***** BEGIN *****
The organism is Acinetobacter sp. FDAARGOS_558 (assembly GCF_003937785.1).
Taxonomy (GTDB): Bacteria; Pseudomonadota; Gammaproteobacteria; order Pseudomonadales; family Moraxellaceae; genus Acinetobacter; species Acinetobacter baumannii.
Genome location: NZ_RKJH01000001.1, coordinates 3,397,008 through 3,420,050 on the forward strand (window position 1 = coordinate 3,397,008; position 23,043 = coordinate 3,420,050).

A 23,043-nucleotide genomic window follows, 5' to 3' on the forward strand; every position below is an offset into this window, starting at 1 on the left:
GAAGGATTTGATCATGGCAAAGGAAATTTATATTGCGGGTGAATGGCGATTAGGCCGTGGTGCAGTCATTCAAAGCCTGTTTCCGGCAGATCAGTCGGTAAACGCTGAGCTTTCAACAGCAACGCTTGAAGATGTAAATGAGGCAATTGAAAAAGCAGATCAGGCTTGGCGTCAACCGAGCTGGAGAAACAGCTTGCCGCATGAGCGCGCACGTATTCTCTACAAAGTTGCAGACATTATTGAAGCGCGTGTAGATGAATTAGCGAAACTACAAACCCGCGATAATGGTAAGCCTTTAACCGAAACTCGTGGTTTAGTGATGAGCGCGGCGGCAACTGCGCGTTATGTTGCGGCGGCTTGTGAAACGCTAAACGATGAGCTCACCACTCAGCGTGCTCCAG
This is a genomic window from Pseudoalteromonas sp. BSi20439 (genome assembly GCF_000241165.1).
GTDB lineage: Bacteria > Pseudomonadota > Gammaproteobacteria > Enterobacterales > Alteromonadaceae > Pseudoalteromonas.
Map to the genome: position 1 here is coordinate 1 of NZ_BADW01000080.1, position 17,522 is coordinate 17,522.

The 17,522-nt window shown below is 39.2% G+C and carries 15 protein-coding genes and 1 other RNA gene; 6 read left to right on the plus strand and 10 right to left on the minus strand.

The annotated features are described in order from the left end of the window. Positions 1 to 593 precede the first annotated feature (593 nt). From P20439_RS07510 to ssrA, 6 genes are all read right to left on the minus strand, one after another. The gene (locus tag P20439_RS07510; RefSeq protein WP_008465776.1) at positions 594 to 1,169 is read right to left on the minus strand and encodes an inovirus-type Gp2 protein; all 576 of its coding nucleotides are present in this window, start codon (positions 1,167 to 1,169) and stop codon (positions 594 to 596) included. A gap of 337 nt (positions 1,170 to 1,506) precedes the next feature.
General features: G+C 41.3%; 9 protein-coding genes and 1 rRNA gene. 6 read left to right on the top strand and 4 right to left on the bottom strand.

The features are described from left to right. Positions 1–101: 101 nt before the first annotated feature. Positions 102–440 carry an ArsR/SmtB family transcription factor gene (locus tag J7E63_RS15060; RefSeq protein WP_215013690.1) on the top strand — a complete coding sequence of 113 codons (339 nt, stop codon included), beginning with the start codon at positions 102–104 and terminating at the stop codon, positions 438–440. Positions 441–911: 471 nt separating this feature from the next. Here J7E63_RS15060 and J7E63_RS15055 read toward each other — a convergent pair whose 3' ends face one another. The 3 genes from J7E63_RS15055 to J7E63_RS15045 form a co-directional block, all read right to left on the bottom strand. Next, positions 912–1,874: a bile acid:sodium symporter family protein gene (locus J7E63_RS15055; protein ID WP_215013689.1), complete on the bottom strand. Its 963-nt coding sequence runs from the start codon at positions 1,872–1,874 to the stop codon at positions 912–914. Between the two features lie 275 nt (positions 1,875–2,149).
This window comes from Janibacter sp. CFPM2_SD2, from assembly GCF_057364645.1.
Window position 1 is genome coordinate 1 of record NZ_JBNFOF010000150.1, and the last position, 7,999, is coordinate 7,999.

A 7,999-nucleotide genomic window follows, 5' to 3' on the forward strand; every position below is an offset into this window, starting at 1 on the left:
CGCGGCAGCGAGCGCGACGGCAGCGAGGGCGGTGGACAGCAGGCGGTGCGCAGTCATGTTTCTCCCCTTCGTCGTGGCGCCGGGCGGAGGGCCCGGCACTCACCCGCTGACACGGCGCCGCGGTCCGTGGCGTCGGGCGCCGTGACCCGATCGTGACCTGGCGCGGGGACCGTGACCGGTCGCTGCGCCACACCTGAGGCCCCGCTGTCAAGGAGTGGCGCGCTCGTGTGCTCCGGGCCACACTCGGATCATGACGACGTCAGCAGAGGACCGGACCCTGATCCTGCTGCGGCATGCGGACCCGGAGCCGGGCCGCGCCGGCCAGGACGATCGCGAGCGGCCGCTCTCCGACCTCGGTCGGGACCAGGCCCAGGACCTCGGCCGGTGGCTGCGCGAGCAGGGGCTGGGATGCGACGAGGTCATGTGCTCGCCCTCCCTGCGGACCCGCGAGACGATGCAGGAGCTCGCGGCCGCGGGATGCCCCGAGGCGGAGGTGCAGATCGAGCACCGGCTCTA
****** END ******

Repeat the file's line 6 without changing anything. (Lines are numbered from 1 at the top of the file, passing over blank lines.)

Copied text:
This is a genomic window from Pseudoalteromonas sp. BSi20439 (genome assembly GCF_000241165.1).